My father told the story of naming me one afternoon when we stood next to each other at his work bench.  My father made a lot of abysmal choices in his life.  He beat his wife and children. He drank too much alcohol.  He let himself fall into an impoverished state, leaving his family to fend for itself.  He never pulled himself out of that misery.    Until his last days, he remained a broken man whose wife, who had died six years earlier, supported him even from the grave.

But he could make things out of wood, tinkering for hours downstairs in the silence of our basement.  Regardless of my ambivalence towards him or maybe as part of it, I hold fast to my fond memories of hours spent in the workroom which he had created after we tore the coal room out. (I’ve written about that coal room elsewhere; the memory of it causes me to shudder.)

His creativity had limits.  He didn’t like to do finishes or to paint.  Few carpenters do.  He sometimes chose inferior woods, probably due to not having the money for better grades.  He let items go to their intended recipients with cracks or misshapen holes; I never knew whether he saw those flaws and didn’t mind them, or just made mistakes that he didn’t perceive.  I’m sure he used his power tools while drunk, which could account for a lot of the imperfections.

I stood on a small bench, called a “schomely” (t’s an Austrian word for which I’ve never found an acceptable spelling) to “help” my Dad.  I know my relationship with my father carries complicated emotional memories.  The children of abusers struggle to resolve the good feelings mixed  with fear when recalling their childhoods.  But those times in the workshop gave me memories that I appreciate.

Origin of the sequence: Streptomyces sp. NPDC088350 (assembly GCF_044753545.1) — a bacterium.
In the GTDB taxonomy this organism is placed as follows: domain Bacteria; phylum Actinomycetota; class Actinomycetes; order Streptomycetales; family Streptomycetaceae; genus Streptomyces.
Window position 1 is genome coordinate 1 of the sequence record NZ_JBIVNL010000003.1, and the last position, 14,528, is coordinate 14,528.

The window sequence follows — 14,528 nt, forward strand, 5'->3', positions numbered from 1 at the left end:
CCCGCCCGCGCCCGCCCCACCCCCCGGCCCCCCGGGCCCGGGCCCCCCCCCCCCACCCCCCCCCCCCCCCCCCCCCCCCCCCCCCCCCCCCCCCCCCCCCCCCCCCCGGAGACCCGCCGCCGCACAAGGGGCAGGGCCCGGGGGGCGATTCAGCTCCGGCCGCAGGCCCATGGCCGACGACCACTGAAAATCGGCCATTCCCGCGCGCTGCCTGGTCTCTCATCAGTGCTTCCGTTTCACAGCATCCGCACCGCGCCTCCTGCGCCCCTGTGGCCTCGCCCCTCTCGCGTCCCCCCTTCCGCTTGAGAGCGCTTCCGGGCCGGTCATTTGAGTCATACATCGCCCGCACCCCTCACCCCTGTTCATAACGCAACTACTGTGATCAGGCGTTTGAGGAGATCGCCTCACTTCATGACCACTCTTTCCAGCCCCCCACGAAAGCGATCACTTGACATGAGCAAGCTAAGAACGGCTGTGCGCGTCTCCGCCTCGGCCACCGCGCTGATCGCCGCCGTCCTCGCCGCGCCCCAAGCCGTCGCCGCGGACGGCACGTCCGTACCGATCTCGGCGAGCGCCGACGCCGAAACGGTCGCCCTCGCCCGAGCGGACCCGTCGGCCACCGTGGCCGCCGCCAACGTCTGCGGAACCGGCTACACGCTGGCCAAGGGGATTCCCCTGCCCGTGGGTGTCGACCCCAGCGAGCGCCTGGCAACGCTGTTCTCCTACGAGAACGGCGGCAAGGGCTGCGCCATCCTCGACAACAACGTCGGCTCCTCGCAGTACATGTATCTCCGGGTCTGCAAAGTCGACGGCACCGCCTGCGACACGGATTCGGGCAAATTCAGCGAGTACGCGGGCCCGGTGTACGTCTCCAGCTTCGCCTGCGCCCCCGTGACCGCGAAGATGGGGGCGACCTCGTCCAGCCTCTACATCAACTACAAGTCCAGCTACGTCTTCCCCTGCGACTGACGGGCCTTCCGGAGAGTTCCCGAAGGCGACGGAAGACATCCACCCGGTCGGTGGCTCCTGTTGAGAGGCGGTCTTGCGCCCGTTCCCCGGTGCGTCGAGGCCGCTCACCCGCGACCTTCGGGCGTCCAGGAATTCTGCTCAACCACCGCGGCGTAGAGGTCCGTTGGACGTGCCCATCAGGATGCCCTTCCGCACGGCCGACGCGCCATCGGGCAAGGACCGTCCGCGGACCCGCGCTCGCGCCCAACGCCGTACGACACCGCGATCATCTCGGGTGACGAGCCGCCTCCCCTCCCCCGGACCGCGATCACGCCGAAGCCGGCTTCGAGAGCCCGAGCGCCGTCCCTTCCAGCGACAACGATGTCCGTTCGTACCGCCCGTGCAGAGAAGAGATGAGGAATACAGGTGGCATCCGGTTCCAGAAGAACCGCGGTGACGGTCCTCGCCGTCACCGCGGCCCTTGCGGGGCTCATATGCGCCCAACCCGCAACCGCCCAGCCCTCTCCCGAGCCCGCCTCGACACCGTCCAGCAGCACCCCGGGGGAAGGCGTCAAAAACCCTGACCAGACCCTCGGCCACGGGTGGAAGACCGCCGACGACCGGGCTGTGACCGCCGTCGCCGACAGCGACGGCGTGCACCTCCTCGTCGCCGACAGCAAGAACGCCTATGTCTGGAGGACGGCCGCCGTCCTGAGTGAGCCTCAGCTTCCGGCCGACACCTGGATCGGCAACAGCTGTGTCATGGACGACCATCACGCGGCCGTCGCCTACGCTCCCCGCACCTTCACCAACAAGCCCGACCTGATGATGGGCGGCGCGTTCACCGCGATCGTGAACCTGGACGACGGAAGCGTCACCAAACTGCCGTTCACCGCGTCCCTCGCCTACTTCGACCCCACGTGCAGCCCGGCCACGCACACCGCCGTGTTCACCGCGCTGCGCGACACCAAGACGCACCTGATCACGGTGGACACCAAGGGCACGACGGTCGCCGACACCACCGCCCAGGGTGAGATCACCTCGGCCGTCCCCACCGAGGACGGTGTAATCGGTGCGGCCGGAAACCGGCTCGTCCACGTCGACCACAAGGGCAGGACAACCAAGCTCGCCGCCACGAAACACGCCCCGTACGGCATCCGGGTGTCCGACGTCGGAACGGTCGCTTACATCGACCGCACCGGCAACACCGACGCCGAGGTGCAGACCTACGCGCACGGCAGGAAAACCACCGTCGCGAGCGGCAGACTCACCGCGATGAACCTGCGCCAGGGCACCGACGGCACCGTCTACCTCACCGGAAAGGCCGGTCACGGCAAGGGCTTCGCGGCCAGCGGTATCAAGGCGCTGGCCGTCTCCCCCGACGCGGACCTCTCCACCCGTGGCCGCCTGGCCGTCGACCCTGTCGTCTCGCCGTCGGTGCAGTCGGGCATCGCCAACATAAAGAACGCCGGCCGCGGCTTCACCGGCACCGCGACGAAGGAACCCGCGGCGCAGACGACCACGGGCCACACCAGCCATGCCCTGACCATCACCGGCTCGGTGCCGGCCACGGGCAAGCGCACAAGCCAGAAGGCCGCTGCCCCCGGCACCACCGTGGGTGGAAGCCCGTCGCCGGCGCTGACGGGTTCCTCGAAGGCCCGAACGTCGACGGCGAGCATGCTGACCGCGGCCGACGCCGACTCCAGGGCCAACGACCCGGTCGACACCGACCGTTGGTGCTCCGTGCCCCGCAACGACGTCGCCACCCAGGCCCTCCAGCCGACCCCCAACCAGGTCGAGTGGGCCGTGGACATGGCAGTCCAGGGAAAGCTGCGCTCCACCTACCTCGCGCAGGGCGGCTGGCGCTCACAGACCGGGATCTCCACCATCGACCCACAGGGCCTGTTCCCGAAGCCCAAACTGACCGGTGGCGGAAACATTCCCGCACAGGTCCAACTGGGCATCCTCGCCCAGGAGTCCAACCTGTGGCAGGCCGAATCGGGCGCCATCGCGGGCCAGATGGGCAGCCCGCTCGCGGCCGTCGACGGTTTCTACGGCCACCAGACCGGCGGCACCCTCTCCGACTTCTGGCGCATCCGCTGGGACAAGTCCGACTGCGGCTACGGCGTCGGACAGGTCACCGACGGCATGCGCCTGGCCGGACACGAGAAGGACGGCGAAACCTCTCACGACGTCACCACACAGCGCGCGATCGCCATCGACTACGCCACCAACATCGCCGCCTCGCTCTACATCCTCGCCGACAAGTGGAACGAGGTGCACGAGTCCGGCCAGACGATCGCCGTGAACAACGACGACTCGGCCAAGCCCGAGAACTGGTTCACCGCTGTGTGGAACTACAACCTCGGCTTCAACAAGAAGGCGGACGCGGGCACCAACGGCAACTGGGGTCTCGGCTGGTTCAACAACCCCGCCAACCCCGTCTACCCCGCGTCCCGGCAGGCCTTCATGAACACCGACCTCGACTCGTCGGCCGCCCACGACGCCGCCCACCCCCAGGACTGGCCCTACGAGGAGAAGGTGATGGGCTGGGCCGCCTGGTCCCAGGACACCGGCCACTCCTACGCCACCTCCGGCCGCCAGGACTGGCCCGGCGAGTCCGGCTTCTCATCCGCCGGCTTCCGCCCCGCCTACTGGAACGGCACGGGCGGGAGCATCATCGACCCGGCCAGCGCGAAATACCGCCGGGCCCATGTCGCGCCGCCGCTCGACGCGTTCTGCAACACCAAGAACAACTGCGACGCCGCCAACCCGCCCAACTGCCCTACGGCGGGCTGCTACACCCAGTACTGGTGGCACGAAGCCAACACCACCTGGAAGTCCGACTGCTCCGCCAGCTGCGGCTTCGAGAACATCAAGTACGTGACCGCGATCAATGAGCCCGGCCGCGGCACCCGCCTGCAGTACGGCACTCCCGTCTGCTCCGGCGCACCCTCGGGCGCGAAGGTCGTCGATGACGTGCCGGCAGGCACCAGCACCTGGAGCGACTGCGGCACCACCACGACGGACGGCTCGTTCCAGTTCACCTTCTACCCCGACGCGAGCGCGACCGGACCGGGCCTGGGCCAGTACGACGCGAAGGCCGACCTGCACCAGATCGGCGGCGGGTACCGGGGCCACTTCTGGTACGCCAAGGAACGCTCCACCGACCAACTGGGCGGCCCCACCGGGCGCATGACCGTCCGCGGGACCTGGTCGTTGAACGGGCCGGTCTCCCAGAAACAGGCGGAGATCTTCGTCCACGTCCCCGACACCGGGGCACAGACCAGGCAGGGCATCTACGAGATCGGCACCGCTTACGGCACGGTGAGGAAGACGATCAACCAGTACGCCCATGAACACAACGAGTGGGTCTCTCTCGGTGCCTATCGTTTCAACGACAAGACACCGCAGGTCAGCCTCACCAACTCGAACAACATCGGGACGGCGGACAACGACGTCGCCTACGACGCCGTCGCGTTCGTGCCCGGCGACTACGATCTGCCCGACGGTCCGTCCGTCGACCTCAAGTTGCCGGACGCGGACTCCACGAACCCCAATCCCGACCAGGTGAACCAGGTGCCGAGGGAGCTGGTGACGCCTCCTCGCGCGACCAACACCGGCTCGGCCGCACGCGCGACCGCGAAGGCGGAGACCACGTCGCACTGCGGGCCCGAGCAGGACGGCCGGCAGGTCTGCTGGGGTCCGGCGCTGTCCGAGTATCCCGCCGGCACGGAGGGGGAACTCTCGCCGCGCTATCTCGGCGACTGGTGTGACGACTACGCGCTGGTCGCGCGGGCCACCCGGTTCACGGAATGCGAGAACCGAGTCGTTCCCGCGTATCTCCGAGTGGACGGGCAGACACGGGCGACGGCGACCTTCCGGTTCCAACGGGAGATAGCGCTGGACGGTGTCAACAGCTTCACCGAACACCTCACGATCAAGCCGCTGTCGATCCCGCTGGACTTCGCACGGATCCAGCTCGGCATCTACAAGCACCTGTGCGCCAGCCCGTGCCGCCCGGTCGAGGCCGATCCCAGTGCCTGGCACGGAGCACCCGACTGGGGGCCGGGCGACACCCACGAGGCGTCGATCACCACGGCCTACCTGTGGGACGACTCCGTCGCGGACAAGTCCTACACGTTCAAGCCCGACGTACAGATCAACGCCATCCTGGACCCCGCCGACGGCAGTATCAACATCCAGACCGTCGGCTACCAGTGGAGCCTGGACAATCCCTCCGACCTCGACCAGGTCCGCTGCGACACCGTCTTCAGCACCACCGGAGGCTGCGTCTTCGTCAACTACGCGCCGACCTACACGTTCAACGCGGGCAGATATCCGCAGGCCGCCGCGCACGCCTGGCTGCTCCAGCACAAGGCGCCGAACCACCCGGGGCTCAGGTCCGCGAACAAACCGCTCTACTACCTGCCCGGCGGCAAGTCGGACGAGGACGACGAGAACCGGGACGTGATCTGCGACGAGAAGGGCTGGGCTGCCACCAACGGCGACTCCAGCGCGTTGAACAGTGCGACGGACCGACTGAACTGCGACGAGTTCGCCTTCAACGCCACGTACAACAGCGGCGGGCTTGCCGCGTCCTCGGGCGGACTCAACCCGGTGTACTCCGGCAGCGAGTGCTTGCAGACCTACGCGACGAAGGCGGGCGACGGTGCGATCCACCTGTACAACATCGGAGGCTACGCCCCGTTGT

During one such time, my Dad told me that he and my Mom had disagreed about my name.  She wanted to call me “Mary Kathleen”.  He favored “Bridget Corinne”.  Eventually they compromised with “Bridget Kathleen”.  After my birth, so he said, he and the wife of the owner of the bar where he drank wrote the various permutations of the four names on a cocktail napkin. He decided that “Mary Corinne” looked better with “Corley” than “Bridget Kathleen”.  He claimed to have gone back to the hospital without telling my mother, persuading the clerk to discard the original paperwork and essentially rename me.

I asked my mother about it and she smiled.  She told me that it happened more or less as he recounted, but that she didn’t mind.  She told me that she had intended to call me “Bridget Kay” but that she also liked “Mary Corinne”.

Later in life, “Bridget Kay” became my pseudonym.  I used it for writing the virtue of which I was not entirely sure.  Would people like it?  Stamp a fake name on it and see.  I gave that name to men in bars and to strangers in stores.  When I got online, I used it for dating sites.

Bridget Kay had a Facebook page before I did.

This morning, Facebook notified Bridget Kay that 72 people had not heard from her in a while.  It urged her to sign into her page and let people know how she fared.  I sat at my lovely fold-down live-edge table, looking out of my four-foot bay window as the sun rose over the harbormaster’s RV and my weeping willow, now in full leaf, verdant and beautiful.  I tilted my head so my good ear could hear the birds greeting the fresh day.   Their song filtered through the open upstairs window, wafting through Angel’s Haven with the slight nip of the cool morning air.

If I could remember Bridget’s passwords, I would post this status on her behalf: